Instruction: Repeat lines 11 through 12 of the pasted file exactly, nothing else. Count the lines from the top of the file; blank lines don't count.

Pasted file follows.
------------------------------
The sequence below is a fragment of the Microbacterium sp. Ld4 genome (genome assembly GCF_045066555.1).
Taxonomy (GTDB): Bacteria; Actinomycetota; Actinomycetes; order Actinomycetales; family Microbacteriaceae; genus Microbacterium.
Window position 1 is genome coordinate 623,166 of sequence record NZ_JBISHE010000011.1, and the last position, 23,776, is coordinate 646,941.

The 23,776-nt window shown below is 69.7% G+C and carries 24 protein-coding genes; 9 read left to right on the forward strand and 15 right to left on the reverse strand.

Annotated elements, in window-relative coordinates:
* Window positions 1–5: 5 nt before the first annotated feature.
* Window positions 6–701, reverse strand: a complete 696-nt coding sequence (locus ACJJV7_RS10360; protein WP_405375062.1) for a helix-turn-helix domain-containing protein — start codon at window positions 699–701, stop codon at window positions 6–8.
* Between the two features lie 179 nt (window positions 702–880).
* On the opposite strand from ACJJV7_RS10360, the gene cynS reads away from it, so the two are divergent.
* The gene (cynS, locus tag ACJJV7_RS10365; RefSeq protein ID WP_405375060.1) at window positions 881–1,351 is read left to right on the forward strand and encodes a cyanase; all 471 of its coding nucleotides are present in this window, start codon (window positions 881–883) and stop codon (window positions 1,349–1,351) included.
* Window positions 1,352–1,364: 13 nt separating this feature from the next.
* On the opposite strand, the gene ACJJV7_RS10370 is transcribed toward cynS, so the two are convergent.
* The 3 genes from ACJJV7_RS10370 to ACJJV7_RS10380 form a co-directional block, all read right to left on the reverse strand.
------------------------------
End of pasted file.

* Window positions 1,352–1,364: 13 nt separating this feature from the next.
* On the opposite strand, the gene ACJJV7_RS10370 is transcribed toward cynS, so the two are convergent.